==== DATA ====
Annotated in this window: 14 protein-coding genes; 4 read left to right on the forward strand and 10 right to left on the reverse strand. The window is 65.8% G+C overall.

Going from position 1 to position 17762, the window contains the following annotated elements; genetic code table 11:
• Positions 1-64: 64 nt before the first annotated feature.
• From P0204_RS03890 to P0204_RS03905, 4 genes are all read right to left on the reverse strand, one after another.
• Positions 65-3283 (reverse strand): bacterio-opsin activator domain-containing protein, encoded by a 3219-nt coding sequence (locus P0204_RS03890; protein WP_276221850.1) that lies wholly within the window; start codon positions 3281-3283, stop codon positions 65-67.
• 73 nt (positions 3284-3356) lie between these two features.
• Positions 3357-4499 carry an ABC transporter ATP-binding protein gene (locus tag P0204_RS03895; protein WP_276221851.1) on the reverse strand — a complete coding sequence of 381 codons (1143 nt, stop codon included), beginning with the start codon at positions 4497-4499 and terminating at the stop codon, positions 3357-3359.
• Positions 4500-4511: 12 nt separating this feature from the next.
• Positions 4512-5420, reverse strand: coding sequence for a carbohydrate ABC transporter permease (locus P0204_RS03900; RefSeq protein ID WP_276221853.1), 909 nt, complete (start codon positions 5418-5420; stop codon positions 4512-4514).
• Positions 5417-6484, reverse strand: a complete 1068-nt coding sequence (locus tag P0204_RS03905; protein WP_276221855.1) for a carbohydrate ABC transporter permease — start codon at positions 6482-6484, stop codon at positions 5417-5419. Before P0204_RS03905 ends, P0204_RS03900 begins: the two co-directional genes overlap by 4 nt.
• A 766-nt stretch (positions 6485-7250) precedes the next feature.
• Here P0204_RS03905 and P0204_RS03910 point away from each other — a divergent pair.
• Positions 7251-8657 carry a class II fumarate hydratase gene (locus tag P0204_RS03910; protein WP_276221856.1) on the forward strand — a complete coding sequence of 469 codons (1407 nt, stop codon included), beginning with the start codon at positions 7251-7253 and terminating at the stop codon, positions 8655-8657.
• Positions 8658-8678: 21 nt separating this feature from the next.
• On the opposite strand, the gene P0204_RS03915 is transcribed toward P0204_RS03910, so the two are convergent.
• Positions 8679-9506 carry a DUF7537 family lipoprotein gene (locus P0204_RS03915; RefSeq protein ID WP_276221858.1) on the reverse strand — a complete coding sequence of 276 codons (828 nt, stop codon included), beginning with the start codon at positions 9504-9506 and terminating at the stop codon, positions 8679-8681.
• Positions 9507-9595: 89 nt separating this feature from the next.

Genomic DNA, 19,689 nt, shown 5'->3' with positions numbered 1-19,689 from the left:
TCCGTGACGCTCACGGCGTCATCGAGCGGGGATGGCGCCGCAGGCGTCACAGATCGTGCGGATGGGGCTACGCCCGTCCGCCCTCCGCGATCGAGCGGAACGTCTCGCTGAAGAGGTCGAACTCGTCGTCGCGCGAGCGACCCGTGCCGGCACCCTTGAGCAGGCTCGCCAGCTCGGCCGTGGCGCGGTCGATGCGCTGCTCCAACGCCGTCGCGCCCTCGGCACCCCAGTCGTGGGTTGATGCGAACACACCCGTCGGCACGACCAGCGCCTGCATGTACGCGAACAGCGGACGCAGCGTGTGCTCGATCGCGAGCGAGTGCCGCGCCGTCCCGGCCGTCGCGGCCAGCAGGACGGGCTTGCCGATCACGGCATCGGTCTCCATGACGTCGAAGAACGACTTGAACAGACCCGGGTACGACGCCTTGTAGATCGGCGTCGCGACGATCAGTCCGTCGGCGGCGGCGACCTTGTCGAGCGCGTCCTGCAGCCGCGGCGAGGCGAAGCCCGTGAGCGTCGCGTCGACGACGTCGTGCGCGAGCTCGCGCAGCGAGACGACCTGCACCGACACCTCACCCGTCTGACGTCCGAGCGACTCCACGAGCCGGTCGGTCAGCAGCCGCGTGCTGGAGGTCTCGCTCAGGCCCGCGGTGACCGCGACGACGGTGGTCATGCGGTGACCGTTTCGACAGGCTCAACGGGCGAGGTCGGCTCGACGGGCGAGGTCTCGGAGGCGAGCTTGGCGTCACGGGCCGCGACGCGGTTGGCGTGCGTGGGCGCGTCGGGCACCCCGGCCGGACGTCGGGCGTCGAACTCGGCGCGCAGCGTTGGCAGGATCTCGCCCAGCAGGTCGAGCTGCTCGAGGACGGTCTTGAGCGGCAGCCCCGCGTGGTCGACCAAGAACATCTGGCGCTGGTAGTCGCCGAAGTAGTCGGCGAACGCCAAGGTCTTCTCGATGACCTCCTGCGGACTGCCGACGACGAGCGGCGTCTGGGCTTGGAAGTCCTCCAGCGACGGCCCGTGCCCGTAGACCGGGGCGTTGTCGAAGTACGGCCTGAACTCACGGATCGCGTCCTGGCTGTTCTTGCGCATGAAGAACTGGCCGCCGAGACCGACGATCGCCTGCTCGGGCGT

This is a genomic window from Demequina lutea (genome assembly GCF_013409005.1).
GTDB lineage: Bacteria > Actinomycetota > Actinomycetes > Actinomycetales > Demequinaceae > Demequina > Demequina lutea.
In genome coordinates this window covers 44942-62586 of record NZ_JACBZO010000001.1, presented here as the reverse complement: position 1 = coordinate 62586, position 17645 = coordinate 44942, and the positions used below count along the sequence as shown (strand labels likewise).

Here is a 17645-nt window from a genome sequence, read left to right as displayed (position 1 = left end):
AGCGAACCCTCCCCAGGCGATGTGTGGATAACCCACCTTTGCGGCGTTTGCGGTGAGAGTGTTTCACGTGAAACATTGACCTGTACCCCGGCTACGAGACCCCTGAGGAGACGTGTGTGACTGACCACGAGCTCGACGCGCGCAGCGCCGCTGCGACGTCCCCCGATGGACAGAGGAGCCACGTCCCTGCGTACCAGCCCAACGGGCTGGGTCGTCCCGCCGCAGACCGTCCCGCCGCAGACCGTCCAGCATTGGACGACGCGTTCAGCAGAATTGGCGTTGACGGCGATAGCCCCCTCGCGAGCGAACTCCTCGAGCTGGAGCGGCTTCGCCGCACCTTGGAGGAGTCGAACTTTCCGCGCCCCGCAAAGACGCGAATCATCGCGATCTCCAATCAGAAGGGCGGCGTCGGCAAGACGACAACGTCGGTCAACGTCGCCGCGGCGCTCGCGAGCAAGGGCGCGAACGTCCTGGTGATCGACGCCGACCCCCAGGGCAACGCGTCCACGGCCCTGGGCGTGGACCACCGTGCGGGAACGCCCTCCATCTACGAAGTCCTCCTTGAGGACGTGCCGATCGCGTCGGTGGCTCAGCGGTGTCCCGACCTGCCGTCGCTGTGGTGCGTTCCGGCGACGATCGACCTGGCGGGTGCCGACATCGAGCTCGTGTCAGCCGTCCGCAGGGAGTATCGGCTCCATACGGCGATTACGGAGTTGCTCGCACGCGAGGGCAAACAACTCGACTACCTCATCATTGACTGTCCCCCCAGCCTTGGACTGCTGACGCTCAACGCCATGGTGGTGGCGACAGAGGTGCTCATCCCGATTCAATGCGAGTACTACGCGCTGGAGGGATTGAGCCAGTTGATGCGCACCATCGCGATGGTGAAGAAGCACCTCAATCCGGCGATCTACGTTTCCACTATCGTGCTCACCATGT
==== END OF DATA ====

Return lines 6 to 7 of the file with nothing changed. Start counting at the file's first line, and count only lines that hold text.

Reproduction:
• 73 nt (positions 3284-3356) lie between these two features.
• Positions 3357-4499 carry an ABC transporter ATP-binding protein gene (locus tag P0204_RS03895; protein WP_276221851.1) on the reverse strand — a complete coding sequence of 381 codons (1143 nt, stop codon included), beginning with the start codon at positions 4497-4499 and terminating at the stop codon, positions 3357-3359.